Woman who built £1m luxury chalet home in posh Hampstead told to tear it down after neighbours complained

A WOMAN has been ordered to tear down her £1m luxury chalet home in posh Hampstead after neighbours complained.

Painter Jita Lukka built the property on the edge of a pond in north London after buying the land for £700k.



But Camden Council gave her four months to knock it down down following complaints from neighbours in the exclusive enclave in Hampstead Heath.

The house – made of recycled plywood, pallet crates, and tarpaulin – was built without planning permission after a gang of squatters moved off the land in March 2017.

The plot of land was sold for £700,000 to Ms Lukka when its previous owner, who had lived in a temporary shack on the half-acre plot, moved to Wales.

Ms Lukka then began building work on the site behind a large metal gate and fence which prompted complaints from residents.

Camden Council ordered her to return the land to its former state.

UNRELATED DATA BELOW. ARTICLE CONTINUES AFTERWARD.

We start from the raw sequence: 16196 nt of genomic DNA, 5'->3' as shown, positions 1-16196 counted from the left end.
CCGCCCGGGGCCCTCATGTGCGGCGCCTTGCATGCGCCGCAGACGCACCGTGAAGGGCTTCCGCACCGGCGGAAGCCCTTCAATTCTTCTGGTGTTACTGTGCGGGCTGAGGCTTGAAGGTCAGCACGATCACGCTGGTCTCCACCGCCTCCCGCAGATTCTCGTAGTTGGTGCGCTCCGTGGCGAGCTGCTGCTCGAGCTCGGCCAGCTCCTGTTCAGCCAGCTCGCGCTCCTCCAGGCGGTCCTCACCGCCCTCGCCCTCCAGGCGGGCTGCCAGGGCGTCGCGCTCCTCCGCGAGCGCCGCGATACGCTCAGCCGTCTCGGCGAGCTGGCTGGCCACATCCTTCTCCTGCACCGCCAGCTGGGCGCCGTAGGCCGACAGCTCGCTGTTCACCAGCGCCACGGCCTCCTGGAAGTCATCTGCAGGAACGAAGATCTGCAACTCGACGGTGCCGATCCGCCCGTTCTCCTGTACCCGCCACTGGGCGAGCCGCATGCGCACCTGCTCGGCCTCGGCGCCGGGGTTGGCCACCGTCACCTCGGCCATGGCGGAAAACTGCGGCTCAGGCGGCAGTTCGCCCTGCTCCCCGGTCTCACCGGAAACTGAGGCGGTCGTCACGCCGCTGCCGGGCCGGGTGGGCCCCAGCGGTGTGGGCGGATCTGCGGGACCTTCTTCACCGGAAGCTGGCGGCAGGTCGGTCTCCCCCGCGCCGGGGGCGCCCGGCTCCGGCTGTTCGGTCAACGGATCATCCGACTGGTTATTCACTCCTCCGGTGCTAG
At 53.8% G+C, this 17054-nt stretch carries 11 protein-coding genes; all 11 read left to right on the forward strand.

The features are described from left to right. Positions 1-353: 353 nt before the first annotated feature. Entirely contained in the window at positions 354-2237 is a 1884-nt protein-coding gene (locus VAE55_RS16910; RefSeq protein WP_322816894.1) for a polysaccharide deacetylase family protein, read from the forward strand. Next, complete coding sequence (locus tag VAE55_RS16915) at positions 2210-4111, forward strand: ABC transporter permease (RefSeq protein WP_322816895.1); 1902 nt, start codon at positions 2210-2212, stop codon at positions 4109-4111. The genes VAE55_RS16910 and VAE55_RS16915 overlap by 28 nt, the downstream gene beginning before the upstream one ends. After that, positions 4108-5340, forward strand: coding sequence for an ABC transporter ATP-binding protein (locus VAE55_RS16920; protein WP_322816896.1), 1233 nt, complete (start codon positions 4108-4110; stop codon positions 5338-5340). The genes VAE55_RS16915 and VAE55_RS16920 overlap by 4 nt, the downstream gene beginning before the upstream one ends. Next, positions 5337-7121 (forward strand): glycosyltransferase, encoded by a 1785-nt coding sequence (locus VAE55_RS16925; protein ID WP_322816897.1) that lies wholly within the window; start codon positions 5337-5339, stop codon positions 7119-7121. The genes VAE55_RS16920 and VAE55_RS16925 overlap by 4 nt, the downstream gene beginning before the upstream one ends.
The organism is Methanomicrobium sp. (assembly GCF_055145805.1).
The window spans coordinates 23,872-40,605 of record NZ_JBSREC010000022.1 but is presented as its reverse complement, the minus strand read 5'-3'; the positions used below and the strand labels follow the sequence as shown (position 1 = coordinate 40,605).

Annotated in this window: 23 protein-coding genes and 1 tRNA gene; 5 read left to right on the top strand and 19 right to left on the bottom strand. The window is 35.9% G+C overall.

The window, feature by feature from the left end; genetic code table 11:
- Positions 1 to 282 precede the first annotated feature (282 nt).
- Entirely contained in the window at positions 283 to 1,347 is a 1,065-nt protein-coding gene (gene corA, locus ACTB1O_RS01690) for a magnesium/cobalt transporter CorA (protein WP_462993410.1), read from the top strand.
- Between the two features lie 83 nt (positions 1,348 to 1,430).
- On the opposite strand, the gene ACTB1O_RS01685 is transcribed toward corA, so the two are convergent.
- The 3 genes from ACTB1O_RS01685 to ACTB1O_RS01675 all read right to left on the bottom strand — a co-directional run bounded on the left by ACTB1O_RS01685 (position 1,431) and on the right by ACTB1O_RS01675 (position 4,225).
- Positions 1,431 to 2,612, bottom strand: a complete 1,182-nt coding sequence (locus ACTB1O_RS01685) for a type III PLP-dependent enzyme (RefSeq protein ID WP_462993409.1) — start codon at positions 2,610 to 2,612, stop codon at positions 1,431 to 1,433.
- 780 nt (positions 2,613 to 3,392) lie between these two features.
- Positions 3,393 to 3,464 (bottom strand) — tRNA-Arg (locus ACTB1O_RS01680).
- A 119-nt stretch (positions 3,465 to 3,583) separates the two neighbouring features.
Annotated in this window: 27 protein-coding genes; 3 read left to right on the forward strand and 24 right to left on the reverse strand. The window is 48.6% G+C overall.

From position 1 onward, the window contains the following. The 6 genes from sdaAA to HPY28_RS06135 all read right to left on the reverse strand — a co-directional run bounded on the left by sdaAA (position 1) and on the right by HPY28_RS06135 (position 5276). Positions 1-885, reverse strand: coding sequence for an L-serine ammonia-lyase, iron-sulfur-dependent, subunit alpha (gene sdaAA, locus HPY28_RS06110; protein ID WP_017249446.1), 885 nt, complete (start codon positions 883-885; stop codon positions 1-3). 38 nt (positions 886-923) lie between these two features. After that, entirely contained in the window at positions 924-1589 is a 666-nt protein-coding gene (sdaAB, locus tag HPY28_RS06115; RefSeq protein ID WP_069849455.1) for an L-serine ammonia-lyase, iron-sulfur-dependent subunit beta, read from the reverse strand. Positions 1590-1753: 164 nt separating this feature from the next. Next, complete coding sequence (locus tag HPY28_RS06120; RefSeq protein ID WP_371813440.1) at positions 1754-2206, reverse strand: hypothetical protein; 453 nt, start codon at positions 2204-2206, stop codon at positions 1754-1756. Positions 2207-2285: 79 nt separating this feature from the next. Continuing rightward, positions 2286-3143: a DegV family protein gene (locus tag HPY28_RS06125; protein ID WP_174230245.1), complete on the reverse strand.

The homes back onto Hampstead Heath with views from properties stretching all the way across London to the city.

One neighbour, who wished to remain anonymous, said: “I think it's right that she should tear it down.

HOME COULD BE WORTH £1M

"They have broken the law and if I built something on the Heath I would be told to take it down.

"I think the Council should follow up and it should be taken down as soon as possible. If you don't comply with planning laws people know there will be serious trouble."

Another neighbour said: "The fact is she has broken planning and she should take it down a quick as possible.

"I think it's important people in London should do all they can to preserve their areas from people who want to flout planning law."

Mark Hutchinson, chair of the Heath and Hampstead Society, added: "The Society and the Vale of Health Society fought alongside Camden and the City of London to get this ugly new house, illegally built on metropolitan open land, demolished.

"We are delighted with the inspector’s clear decision.

"The Societies were able to provide direct evidence as to what was, and was not, on the site before the new house was built in 2017, and this evidence was crucial to the outcome of Ms Lukka’s unsuccessful appeal.

"We very much welcome the decision by the inspector that the illegal and unsightly house must be demolished."



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